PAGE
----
Polish-born Dr Michalak, whose son is now eight, successfully sued the trust for sex and race discrimination, and unfair dismissal last year. The biggest previous tribunal payout was £729,347 in a disability discrimination case. For sex bias, the top award was £442,266, and the most successful race discrimination claimant won £374,922.
Last night, Unison also called on trust bosses to ‘consider their positions’. Mr Bell said: ‘The people who dealt with this are the ones who should be losing their jobs. ‘Senior members of staff should be considering their position in the light of this payout. The comments in the tribunal ruling are damning.’
Just £7,180 of the payout was for unfair dismissal. Dr Michalak was awarded £1.15million for loss of earnings and £666,260 for loss of pension. Other amounts were added for psychiatric injury, medical treatment and injury to her feelings while the tribunal also exercised its discretion to increase the payout. It did so by 15 per cent or £311,311, plus interest, and then raised the total by £2.1million to cover the tax she will have to pay.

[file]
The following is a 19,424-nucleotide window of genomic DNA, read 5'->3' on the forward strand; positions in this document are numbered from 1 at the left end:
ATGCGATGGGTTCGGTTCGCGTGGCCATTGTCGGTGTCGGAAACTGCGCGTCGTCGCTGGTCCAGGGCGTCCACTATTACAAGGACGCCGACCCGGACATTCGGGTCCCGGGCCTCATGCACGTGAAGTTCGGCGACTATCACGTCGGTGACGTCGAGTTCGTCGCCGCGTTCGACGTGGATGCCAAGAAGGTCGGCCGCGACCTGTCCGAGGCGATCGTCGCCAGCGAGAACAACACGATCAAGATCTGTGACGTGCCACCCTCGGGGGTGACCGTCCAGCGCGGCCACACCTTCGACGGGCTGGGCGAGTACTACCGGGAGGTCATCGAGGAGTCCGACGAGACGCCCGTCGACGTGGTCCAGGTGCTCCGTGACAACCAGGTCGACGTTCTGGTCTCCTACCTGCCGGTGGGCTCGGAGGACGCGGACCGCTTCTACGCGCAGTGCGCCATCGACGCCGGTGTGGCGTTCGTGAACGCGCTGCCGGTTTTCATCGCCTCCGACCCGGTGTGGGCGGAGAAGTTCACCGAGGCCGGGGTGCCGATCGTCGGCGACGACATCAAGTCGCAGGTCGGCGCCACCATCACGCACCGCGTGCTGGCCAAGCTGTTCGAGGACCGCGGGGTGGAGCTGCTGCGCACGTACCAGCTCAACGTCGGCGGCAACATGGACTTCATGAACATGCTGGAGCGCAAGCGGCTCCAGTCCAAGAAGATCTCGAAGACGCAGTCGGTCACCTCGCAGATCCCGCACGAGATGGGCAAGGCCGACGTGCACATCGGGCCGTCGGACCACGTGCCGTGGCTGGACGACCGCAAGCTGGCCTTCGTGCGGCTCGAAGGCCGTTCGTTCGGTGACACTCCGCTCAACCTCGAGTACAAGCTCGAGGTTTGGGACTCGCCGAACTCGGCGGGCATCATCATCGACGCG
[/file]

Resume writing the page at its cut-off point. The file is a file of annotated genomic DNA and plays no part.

In its damning ruling, the employment tribunal said: ‘We are positively outraged at the way this employer behaved. ‘The claimant was subjected to a campaign, suspended, had her suspension unnecessarily prolonged and was then dismissed for a reason that related to her pregnancy. ‘She has lost her role and status. She is never going to return to work as a doctor, a profession she cherished.’ The trust had ‘abused’ its powers over Dr Michalak’s suspension which amounted to ‘oppressive arbitrary or unconstitutional action’.
Dr Michalak, the first consultant physician at the hospital to take maternity leave, returned to work to discover the campaign to oust her had intensified.
At secret meetings, it was agreed by head of department Dr Colin White and another senior staff member, that they would appear to back her while trying to get rid of her. Junior doctors falsely claimed she had bullied them. An independent inquiry ruled the allegations were impossible to prove and the bullying complaint was withdrawn. But Dr Michalak stayed suspended until 2008 as further ‘evidence’ was gathered before her dismissal.
Those involved in the abuse no longer work at the trust or have been demoted.
Last night, Dr DeHavilland said: ‘This payout is not a win. All she ever wanted was to work. No one would trade their mental health for any amount of money.’